Leo, Pam. "Teaching Children Respect." Positive Parenting Connection., 05 Apr. 2016. Web. 19 June 2017.



How to Use Creative and Unconventional Containers in your Classroom


Containers are essential components to any early childhood classroom. Available in many sizes, shapes, and colors, containers are used to store, hold, and tote a variety of learning materials and supplies. In fact, they are such a commonplace classroom element that rarely a second thought is given to them, especially after being placed on the shelf. Containers, however, are much more than bins and baskets. This article will help you think about containers from a different perspective: What if the primary job of containers in the classroom is not to just hold learning materials and objects but rather to intentionally spark children’s interest and engagement with the contents? Use the 4 C’s of Container Selection below for guidelines, inspiration, and getting started in selecting your classroom containers.

4 C’s of Container Selection

#1: Select Containers that CAPTURE Children’s Attention

In order to generate children’s interest, the container’s contents must be visible. To promote visibility, try using containers with low or even no sides. Because these types of containers do not restrict the view of the contents, they are extremely effective in capturing children’s attention.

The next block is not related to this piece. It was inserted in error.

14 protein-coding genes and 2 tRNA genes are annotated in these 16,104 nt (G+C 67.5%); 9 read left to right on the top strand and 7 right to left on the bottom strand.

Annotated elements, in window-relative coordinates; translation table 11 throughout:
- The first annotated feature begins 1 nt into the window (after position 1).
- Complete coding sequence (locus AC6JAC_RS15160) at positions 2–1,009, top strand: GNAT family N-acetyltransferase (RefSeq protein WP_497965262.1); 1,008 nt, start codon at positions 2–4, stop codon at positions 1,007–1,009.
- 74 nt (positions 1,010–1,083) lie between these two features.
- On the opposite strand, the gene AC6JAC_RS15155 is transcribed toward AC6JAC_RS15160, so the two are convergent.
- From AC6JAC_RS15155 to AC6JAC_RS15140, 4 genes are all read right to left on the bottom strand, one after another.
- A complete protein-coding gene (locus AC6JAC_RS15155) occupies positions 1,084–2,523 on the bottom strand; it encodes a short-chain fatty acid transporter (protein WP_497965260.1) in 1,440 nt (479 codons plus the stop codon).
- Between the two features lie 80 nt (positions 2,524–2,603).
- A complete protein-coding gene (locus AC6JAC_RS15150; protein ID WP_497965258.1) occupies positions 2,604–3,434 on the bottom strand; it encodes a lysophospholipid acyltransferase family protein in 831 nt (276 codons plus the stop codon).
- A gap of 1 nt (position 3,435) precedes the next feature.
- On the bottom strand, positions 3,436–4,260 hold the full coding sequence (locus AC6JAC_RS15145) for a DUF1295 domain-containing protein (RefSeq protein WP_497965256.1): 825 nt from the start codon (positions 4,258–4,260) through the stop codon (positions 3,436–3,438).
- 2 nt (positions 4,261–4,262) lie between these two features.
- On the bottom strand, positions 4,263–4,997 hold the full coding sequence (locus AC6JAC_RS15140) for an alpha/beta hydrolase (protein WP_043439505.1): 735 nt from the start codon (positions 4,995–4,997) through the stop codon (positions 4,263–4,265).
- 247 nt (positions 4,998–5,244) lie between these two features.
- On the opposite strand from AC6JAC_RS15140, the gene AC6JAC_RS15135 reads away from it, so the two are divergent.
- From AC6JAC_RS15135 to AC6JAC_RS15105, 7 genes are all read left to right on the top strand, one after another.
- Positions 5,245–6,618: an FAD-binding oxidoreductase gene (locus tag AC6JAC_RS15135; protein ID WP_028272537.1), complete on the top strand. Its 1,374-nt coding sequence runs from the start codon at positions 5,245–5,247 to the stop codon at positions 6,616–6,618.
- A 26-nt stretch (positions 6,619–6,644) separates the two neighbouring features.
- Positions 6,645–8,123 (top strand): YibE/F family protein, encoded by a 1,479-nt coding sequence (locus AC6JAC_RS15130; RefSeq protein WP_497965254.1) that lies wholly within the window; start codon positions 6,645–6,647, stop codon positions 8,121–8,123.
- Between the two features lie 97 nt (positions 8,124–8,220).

1   2

A good example of a no-sided container is a picture frame. Remove glass and backing and any wire or hardware from the frame. Place the empty frame on a table along with a basket of interesting objects for children to create their own masterpieces within the no-sided container.


You can also use empty frames as containers for 3-D objects that children have found or collected. Mount the empty frame to the wall using Commando™ or 3M picture-hanging Velcro™ strips. Then, inside the frame, hang child-found 3-D objects directly on the wall. Here are some easily found 3-D objects to place inside empty frames for the various areas in your classroom:

Classroom Area 3-D Object
Blocks Small multi-colored wood blocks
Home Living Spoons or other kitchen utensils
Library/Quiet Hard-cover books or book jackets from children's storybooks
Math/writing Giant-sized wood letters or numerals
Art Different sized and types of authentic paintbrushes